Abstract: This research deploys a novel mass wasting susceptibility modeling approach for cases where temporal information is unavailable and circumstances are prejudiced to merit applying traditional susceptibility modeling strategies. Conventional models typically employ approaches deemed problematic for this study, e.g., biased weighted input; a “more is better” approach pertaining to voluminous inputs; neglecting geologic structural influence; and establishing temporal linkages between cause (trigger) and effect (failure) with a trigger being defined as a catalyst for failure, such as timed events like earthquakes or precipitation as well as physical changes like vegetation removal or slope disturbance. Road bias may also influence modeling dramatically when event data are derived from observations of road-related failures, which become unreliable at predicting susceptibility in regions with no roads. However, a triggerless approach can extrapolate naturally occurring susceptibility via priori knowledge of local topography and structural geology factors. Two models are then created for comparison: One model has integrated empirical Bayesian kriging and fuzzy logic considering basically local topography and structural geology, while the second model has employed a standard implementation of a weighted overlay using all available (8) input data layers. Statistical comparisons show that the first model has identified ~ 83%, compared to only ~ 28% for the latter model, of the 47 documented mass wasting events in the selected study site. These results demonstrate that the introduced triggerless approach is efficiently capable of modeling mass wasting susceptibility in areas lacking temporal datasets, which in turn can help in mitigating future geohazards.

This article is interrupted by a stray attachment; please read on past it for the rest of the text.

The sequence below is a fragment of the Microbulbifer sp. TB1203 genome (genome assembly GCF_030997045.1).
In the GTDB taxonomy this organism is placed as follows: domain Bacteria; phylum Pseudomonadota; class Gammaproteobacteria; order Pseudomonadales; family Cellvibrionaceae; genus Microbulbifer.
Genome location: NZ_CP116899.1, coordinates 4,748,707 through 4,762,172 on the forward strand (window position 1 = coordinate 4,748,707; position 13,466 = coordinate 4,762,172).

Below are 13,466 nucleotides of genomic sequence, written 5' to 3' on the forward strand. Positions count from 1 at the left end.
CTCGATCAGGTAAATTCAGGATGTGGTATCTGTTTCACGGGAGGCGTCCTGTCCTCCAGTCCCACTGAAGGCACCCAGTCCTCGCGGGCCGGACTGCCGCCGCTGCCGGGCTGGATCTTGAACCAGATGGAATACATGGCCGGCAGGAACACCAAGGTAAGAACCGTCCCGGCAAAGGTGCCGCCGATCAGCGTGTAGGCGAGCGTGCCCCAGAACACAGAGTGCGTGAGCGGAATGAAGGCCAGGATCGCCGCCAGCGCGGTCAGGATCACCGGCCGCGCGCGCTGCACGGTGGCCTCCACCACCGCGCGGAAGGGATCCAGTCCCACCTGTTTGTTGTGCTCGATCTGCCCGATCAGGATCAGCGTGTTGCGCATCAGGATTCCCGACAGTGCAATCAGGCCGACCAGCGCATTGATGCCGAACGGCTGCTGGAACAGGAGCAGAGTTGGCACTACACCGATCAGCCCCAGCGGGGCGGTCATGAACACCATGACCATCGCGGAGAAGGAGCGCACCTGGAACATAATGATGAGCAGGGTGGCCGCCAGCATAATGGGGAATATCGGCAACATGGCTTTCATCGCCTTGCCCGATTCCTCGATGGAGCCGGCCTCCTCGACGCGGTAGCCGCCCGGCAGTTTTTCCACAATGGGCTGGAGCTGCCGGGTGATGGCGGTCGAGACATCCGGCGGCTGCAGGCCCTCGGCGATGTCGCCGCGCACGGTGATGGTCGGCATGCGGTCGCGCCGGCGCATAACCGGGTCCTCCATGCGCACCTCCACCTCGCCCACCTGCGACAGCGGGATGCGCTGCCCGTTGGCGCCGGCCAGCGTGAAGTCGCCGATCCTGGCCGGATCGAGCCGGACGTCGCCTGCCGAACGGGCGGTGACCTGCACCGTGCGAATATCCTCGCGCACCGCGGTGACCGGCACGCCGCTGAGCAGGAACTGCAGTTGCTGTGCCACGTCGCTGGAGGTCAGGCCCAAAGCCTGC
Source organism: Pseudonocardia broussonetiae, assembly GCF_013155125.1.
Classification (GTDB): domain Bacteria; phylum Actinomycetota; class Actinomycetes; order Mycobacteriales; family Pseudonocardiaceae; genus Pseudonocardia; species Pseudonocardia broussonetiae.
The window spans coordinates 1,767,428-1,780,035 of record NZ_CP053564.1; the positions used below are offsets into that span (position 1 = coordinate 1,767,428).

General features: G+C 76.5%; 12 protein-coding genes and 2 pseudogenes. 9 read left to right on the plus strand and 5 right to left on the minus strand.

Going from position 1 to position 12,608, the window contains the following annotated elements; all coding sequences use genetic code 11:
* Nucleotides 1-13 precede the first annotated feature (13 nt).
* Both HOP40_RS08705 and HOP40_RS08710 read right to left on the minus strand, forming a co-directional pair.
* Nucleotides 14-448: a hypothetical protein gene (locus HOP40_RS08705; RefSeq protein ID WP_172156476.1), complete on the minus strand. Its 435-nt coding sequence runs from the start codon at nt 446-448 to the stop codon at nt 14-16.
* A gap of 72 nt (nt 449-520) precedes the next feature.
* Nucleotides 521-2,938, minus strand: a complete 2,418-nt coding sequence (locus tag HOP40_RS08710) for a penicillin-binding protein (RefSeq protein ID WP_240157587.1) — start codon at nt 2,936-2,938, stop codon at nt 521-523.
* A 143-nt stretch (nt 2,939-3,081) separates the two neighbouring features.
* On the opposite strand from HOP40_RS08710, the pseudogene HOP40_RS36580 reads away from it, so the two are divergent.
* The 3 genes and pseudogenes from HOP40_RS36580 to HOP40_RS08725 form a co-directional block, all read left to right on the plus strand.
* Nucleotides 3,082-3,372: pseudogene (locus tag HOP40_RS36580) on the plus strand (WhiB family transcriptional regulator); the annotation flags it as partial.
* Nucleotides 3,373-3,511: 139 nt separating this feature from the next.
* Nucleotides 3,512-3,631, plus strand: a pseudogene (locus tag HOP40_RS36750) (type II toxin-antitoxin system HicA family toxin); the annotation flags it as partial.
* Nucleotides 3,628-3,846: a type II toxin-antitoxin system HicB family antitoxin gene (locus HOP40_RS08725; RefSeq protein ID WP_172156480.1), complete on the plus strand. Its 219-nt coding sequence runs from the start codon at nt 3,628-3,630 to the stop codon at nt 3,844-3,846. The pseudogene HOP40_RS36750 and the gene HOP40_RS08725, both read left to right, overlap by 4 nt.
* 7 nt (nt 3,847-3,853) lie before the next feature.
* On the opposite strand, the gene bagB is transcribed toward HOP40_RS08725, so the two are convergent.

PubDate: 2018-05-01
      DOI: 10.1007/s11069-018-3201-7
      Issue No: Vol. 92, No. 1 (2018)
       
  • Flow instabilities in two-phase or supercritical crust fluids and its
           possible relevance to seismo-electromagnetic disturbances
    • Authors: Nadezda V. Yagova; Viktor V. Yagov; Ashwini K. Sinha; Masashi Hayakawa; Evgeny N. Fedorov; Geeta Vichare
      Pages: 369 - 379
      Abstract: Flow pulsations in two-phase and single-phase near-critical fluids are considered as a possible source of ultra-low-frequency seismo-electromagnetic variations. The conditions for generation and suppression of density wave instability in the crust are analyzed and the surface electromagnetic effect due to streaming potential generation is estimated. The upper limit of amplitude of magnetic field variations due to density wave instability is about 0.1 nT for single-phase supercritical and 1 nT for two-phase flow oscillations in the frequency range \(10^{-4}{-}10^{-2}~\)  Hz for the temperature gradients and spatial scales possible during strike slip events. The signal is characterized by a decaying amplitude with typical relaxation time of about several quasi-periods. The possibility of generation of very low-frequency flow pulsations in two-phase fluids via individual bubble evolution and interaction with external acoustic waves is discussed.
      PubDate: 2018-05-01
      DOI: 10.1007/s11069-018-3203-5
      Issue No: Vol. 92, No. 1 (2018)
       
  • Dynamic process simulation of rainfall-induced Sanxicun landslide based on
           a thermo-poro-elastic approach
    • Authors: Yu Luo; Wei Liu; Siming He; Jiang Yuanjun; Xiaoqing Lei
      Pages: 415 - 428